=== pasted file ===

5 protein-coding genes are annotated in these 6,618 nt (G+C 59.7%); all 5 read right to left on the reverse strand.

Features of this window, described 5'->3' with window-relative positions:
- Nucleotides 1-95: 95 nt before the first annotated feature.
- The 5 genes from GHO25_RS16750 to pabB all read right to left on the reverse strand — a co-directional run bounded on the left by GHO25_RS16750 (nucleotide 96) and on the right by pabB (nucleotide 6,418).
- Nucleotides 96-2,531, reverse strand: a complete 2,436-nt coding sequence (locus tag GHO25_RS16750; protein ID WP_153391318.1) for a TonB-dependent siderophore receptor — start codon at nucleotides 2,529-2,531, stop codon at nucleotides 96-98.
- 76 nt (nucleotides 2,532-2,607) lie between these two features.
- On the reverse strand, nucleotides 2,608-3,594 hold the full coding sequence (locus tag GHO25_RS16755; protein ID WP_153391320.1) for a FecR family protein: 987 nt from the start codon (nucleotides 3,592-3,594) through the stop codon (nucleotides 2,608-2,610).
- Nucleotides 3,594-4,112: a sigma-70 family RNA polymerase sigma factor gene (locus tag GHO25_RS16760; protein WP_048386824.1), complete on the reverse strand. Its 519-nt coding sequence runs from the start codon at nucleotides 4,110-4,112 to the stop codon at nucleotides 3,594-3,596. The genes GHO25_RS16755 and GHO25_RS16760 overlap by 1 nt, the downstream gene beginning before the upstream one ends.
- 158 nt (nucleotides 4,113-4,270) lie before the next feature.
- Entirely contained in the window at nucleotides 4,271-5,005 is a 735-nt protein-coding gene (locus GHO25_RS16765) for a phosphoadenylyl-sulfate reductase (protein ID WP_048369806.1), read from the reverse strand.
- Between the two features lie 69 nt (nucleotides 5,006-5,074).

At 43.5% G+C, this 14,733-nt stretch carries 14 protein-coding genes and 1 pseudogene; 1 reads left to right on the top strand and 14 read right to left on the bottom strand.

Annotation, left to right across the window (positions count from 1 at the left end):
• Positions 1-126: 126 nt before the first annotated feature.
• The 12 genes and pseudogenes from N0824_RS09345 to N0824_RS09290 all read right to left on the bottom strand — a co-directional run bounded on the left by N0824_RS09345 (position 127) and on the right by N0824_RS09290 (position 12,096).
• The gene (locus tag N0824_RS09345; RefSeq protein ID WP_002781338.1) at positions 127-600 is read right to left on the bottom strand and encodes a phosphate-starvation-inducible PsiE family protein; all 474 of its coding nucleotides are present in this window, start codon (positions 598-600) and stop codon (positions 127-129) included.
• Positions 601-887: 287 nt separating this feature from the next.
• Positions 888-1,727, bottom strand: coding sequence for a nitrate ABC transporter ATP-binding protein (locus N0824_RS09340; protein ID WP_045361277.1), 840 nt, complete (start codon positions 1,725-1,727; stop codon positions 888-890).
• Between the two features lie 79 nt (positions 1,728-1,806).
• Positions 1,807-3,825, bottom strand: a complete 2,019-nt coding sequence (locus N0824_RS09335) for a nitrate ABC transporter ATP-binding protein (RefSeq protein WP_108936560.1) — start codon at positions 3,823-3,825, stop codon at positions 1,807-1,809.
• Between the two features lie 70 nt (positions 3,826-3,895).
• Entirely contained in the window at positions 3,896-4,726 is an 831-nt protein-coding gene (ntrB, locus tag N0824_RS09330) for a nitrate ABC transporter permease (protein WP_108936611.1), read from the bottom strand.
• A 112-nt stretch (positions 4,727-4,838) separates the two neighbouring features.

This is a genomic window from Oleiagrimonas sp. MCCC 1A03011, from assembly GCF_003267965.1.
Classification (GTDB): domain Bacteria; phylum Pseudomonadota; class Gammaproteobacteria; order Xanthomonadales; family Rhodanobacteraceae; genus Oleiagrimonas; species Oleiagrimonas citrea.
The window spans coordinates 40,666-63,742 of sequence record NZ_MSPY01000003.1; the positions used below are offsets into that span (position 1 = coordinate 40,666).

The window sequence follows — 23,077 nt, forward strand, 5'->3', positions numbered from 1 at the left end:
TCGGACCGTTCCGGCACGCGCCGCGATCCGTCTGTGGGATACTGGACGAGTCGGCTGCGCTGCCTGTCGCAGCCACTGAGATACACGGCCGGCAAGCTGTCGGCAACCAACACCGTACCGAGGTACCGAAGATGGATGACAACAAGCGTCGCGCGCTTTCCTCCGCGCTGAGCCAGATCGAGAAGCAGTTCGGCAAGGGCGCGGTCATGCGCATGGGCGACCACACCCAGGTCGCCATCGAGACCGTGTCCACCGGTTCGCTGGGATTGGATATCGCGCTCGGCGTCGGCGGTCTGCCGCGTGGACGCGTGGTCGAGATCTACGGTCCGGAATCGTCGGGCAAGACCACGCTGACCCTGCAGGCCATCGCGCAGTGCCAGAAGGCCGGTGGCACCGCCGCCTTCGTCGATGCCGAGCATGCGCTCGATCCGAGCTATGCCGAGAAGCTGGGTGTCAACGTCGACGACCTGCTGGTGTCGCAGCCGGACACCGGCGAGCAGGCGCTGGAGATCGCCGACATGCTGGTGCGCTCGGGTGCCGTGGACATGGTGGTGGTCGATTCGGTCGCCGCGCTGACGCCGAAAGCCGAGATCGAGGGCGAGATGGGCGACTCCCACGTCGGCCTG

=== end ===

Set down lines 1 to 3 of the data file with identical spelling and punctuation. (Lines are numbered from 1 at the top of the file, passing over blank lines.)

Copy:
5 protein-coding genes are annotated in these 6,618 nt (G+C 59.7%); all 5 read right to left on the reverse strand.

Features of this window, described 5'->3' with window-relative positions:
- Nucleotides 1-95: 95 nt before the first annotated feature.